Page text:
Whether you choose to camp in tents or in huts, you will probably want to use earplugs while you sleep; there is always that one person who likes to be noisy. Take toilet roll, hand sanitiser, suncream, a torch and spare batteries. Don’t leave any of your valuables in the car while you are tramping – many of the car parks at the start of tracks are hotspots for thieves who know you’ll be away from your car for a long time.
Be prepared and stay safe
The walks in New Zealand vary in difficulty, and signs at the start of tracks will advise how so. Some of the tracks are sturdy wooden boardwalks which are wheelchair-friendly, others are completely unmarked and require a map and backcountry navigational skills. You can usually rely on the orange markers to guide you. We climbed up tree roots and branches on the hike to Lake Marion, and up metal ladders drilled into the rocks at the Pinnacles in the Coromandel. Icons on the signs and in the brochures will advise the difficulty and average length/ duration of the track.
To ensure you get the most out of your hike you have always got to be prepared – even if it’s just a short walk. Be sensible and be prepared. Make sure you pack the right things and take note of the elevation and approximate walking times on tracks – they are usually quite accurate! Don’t overestimate yourself and think you can walk 9 hours worth of hiking in 6 hours; you’ll be knackered!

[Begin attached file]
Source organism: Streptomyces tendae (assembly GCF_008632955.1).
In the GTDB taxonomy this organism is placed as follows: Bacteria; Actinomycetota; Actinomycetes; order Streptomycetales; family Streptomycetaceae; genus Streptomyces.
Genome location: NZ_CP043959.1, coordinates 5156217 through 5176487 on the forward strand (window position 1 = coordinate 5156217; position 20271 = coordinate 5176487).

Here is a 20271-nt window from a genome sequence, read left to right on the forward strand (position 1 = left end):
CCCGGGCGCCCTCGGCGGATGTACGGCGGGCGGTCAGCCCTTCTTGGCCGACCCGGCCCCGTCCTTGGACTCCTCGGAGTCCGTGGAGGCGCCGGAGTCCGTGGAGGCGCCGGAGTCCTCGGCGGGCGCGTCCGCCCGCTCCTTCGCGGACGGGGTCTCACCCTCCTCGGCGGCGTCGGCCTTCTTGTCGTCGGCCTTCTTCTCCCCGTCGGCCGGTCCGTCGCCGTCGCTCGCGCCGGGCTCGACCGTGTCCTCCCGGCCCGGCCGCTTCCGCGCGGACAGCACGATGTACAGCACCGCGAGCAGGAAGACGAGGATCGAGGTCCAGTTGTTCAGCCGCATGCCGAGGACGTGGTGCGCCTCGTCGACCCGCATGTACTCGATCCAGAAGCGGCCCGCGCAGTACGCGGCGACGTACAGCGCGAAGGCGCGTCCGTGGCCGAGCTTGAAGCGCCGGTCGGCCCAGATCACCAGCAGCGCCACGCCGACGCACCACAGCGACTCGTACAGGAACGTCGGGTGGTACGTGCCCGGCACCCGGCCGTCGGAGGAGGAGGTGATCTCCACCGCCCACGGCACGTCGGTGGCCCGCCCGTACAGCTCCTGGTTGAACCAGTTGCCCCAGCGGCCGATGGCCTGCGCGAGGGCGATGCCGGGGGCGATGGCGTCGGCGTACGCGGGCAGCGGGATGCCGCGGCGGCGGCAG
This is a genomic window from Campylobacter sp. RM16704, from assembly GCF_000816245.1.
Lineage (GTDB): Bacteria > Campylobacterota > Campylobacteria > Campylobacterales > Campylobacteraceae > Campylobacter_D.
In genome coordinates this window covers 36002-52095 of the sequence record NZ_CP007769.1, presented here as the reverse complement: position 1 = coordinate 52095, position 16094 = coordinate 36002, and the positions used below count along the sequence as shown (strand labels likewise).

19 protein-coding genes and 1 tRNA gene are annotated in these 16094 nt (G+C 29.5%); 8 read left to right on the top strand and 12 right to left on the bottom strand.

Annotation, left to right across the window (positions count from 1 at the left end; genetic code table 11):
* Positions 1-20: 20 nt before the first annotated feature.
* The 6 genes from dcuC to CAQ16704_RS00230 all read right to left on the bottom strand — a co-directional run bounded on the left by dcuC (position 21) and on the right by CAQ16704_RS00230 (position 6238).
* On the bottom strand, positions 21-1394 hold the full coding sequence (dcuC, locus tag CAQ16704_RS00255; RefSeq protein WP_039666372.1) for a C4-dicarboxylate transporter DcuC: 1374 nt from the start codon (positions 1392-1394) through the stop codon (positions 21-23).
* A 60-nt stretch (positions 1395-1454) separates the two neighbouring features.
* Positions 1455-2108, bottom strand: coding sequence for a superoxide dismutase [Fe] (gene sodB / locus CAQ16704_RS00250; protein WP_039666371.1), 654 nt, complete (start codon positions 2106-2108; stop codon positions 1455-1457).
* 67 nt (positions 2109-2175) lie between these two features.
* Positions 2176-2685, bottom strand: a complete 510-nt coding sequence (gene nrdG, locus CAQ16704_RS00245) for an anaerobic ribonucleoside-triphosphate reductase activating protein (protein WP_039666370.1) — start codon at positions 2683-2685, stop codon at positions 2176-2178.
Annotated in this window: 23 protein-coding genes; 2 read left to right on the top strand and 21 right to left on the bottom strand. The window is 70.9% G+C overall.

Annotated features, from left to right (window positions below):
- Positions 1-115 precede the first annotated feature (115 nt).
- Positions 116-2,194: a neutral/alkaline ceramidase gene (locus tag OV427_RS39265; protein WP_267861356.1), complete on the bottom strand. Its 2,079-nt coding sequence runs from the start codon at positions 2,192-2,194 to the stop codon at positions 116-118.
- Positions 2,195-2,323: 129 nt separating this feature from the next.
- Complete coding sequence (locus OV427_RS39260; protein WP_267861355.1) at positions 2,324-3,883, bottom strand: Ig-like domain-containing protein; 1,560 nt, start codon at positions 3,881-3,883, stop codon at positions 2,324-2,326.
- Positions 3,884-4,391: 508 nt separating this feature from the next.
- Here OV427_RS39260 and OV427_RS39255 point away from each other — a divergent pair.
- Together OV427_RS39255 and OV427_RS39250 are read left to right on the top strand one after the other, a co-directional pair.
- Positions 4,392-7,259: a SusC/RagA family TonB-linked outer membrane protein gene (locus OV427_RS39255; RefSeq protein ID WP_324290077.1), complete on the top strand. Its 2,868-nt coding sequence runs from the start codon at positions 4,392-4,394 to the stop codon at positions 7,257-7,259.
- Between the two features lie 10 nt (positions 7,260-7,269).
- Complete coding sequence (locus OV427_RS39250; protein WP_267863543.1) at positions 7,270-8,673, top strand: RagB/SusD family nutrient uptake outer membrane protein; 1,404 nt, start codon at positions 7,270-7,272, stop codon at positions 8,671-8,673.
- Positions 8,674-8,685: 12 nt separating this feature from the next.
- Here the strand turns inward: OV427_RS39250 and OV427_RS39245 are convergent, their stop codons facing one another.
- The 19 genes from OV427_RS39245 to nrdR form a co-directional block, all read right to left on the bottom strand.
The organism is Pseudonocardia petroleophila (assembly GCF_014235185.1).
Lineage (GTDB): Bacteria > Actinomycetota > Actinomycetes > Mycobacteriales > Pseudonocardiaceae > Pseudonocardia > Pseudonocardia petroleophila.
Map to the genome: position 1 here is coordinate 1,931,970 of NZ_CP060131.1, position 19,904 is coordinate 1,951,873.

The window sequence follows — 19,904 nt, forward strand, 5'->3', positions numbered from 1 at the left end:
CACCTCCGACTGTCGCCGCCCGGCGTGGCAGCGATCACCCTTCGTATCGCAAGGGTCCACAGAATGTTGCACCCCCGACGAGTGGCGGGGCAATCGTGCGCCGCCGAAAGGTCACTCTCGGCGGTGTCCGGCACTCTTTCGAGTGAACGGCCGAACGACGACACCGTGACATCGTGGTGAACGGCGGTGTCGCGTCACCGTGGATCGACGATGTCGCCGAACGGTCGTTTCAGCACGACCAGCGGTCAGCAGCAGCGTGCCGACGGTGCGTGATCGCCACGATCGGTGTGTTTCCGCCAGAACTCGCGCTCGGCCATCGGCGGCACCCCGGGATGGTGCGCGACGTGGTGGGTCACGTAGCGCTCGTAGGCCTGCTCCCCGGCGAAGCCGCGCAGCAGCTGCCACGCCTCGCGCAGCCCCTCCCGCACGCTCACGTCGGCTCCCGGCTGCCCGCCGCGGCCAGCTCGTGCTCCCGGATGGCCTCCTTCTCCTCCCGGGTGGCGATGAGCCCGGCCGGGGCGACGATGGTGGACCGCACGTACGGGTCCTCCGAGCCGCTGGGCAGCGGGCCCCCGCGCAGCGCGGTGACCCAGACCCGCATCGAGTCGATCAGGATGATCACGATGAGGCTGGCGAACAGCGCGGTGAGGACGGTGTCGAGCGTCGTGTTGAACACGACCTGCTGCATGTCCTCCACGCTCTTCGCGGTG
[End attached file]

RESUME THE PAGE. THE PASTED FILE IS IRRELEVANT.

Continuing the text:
If you are inexperienced, consider going with a guide. These people are fit, healthy and know a lot about the area. They will also know what to do in case of an emergency or if the weather takes a nasty turn, so are a great option for beginners. And, if you go in a group, you’ll make some new friends! Plenty of people go without guides, in groups with friends or with just one other person, but be aware that if you go alone, you should be even more careful.
In sum, plan your trip, know your limits, take enough supplies and remember to check the weather forecast beforehand. Before you leave, tell someone where you’re going – the local iSite or DoC Visitor Centre and your family. See the DoC website for more handy tips on staying safe. The emergency number (for police, ambulance, fire, search and rescue) is 111. To report safety hazards or conservation emergencies, phone the DOC hotline at 0800 364 468.
Practice toitu te whenua